A recent attack on a North Carolina municipality and complaints from individuals shows that ransomware is a threat to both business and personal systems. This computer virus sneaks into your system and takes your files hostage, holding them for ransom. Now that ransomware is more commonplace, chances are it could hit you or someone you know. Here’s how to protect your files well in advance of a possible attack.
What is ransomware?
Ransomware shows up in plain sight. The virus is often initiated when a person clicks on a legitimate-looking email. This action sets of a chain of negative events. Also, some malicious Microsoft Office documents trick users into enabling macros — a type of computer command — and downloading the virus. In addition, it’s possible to be infected through ads on websites. These ads may not need user interaction to infect a machine.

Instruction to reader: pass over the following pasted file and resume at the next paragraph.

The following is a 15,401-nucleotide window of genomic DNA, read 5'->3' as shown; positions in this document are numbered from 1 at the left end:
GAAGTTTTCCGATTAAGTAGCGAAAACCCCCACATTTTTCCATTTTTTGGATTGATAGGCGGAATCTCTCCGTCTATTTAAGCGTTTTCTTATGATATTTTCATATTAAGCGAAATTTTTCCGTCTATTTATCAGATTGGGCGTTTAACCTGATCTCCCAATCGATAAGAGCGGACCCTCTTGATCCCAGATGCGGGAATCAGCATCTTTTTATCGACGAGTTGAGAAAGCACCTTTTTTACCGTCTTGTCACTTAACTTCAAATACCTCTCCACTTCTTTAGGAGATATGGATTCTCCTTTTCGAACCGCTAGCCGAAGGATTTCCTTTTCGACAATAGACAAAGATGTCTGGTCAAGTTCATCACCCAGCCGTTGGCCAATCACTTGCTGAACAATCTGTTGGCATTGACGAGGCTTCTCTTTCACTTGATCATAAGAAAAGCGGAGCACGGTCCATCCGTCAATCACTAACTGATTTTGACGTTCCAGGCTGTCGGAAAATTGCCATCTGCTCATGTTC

According to the Federal Bureau of Investigation, once launched, the virus freezes your screen. Next, a pop-up message says you violated a federal law and your computer will remain locked until you pay a fine. Or a pop-up message says your personal files have been encrypted and you have to pay to get the decryption key. The ransom amount typically ranges from about $200 to $5,000.
Proper, prior preparation
You can’t predict when or if your system will be attacked. But an ounce of preparation goes a long way.
• Use the Microsoft Office viewer tool to prevent macros from being downloaded.
• Back up your files regularly to a removable drive.
• Don’t click on web ads or unsolicited emails.
• Use ad blocking software to keep out unwanted ads.
• Enable all software patches.
• Monitor all financial accounts against fraud.
Use these tips to help protect against a possible ransomware attack.
Article provided by Local Government Federal Credit Union.